Best used all-wheel-drive performance cars
Three brands with serious rallying heritage go head-to-head, but which produced the best all-wheel-drive performance car?
Three turbo-engined four-wheel-drive cars here, but split very much two-to-one in terms of character.
The ‘Blobeye’ Subaru Impreza (the first facelift of the second-generation Impreza) is from a time when UK Imprezas still had that inimitable deep-chested roar, which is almost reason enough to buy one.
Its fierce Japanese rival, the Mitsubishi Lancer Evo VIII, is based on the slightly larger, third generation of Lancer Evo bodyshell, but it’s still as completely driver-focused and hardcore as ever. There really has never been anything else quite like it.
Finally, the Audi S3 may be nothing like as authentic in terms of its driving and performance credentials, but it is far more likely to be accepted by your neighbours, friends and colleagues. Effective but dull?
I bought one
‘I’d had a classic-shape Impreza Turbo prior to this one, and I thought I’d got them out of my system, but I couldn’t resist my current WRX STI when I saw it for sale. It has so much performance for the money, and the sound it makes is awesome. It’s not cheap to run, but I only use it at weekends.’ - Craig Jones
‘In its standard spec, this was the most robust engine that Subaru ever made, coupled to the strongest transmission. It was the last engine that ran a forged piston rather than the weaker, cast type. Just add a different turbocharger, injectors, fuel pump and exhaust and you’ll have a 400bhp-plus rocket that’ll run rings around most things on road and track. And values are on their way up for limited editions.’ - Olly Clark, rogerclarkmotorsport.co.uk
I bought one
‘I have such fond memories of my FQ-300 Evo VIII. It was just a really crazy car that happened to also be a practical four-door saloon with a decent boot. I couldn’t stop tinkering with it and it ended up with 400bhp – the acceleration was incredible, as was the handling. The frequent fuel stops and maintenance, less so.’ - David Wright
These have an active centre diff unlike the earlier cars and a six-speed ’box that can be notchy and isn’t quite as tough. Corrosion is also starting to appear on these cars now, but its severity depends on where the car has been kept. Look for corrosion on both the chassis and the active-yaw-control pump. The UK-spec FQ cars tend to be worth more, but actually the imports are usually better underneath.’ - Chris Marshall, autotorque.net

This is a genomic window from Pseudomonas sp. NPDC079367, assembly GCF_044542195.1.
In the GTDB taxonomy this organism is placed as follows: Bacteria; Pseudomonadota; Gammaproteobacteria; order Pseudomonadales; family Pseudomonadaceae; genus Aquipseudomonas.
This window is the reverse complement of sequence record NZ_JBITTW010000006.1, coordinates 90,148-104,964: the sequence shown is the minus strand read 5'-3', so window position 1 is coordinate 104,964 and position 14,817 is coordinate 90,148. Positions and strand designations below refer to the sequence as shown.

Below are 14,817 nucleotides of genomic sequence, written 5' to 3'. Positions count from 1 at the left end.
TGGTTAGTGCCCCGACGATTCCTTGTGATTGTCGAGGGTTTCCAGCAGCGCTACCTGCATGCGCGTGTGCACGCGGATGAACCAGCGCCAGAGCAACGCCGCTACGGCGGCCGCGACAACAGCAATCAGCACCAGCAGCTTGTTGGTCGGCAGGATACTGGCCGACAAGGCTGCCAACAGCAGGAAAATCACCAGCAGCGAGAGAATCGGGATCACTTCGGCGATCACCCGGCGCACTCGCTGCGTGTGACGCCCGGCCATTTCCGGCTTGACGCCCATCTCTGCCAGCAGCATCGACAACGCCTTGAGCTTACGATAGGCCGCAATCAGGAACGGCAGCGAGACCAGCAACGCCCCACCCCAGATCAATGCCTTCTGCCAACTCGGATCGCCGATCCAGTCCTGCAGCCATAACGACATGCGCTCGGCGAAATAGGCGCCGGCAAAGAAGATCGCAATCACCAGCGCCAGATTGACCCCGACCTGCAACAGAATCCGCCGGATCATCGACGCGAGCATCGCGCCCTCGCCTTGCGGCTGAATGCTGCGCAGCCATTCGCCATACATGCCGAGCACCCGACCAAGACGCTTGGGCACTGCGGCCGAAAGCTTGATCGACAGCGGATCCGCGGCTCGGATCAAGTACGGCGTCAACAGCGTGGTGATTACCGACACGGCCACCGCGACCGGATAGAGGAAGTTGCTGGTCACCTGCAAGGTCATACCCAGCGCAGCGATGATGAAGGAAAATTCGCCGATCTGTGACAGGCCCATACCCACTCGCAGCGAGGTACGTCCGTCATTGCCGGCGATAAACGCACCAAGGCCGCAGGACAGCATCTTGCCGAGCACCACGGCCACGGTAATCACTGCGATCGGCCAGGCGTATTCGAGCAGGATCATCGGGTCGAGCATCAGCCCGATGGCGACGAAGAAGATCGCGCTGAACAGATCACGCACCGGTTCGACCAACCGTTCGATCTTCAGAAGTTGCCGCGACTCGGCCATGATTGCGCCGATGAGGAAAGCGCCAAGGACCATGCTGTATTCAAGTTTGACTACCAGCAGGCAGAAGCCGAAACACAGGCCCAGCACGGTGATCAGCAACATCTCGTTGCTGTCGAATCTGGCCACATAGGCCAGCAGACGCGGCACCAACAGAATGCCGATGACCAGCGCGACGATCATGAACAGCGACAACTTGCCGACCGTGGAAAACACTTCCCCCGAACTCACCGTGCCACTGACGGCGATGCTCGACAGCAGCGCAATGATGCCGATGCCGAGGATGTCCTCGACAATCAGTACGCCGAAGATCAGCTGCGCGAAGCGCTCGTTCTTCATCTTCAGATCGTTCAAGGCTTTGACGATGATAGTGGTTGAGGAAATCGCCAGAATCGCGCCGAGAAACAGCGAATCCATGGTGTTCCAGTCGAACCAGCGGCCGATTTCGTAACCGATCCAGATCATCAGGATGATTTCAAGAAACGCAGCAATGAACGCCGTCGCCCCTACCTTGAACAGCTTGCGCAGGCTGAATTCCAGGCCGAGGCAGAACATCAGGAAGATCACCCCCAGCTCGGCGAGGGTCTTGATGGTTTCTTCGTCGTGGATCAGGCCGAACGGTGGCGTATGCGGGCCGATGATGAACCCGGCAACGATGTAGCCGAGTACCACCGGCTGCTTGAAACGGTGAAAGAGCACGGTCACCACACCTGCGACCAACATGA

I bought one
‘My Audi S3 replaced a Mk5 Golf GTI. It seemed like the next step on, and the extra power was certainly nice. The S3 was a car that felt quick any time and anywhere, but to be honest I never really bonded with it. Funnily enough, I don’t think I enjoyed driving it as much as I did the GTI. It was just a quick, useable car.’ - Tom Ryan
‘As with all the cars running this high-powered version of the Volkswagen 2-litre four-cylinder engine, the S3’s high-pressure fuel pump can wear, along with the follower that drives it from the cam lobe. Check the general condition of the fuel and ignition system, and also look carefully for split diverter valves. Otherwise it’s just the general performance car things to check. They’re strong cars.’Kev Hall, revotechnik.com
The evo choice
If you need a car for daily use, the S3 is for you. It’s not the most exciting of our trio but its usability, affordable running costs and subtle appearance give it a wider appeal than the more highly strung Japanese cars. Like the others, it offers big tuning potential, too.
We love an Evo at, er, evo, and their raw performance and unapologetic approach to taking apart a B-road is hard to resist. As a driving experience they’re up there with the best and few cars are better at putting you at the centre of the action than Mitsubishi’s homologation special.
But… the original evo favourite, the Impreza, is the one. When new, the second-generation Impreza wasn’t much loved, but the STI version managed to deliver the same infectious performance that inspired a generation of enthusiasts. It’s our choice. - Stuart Gallagher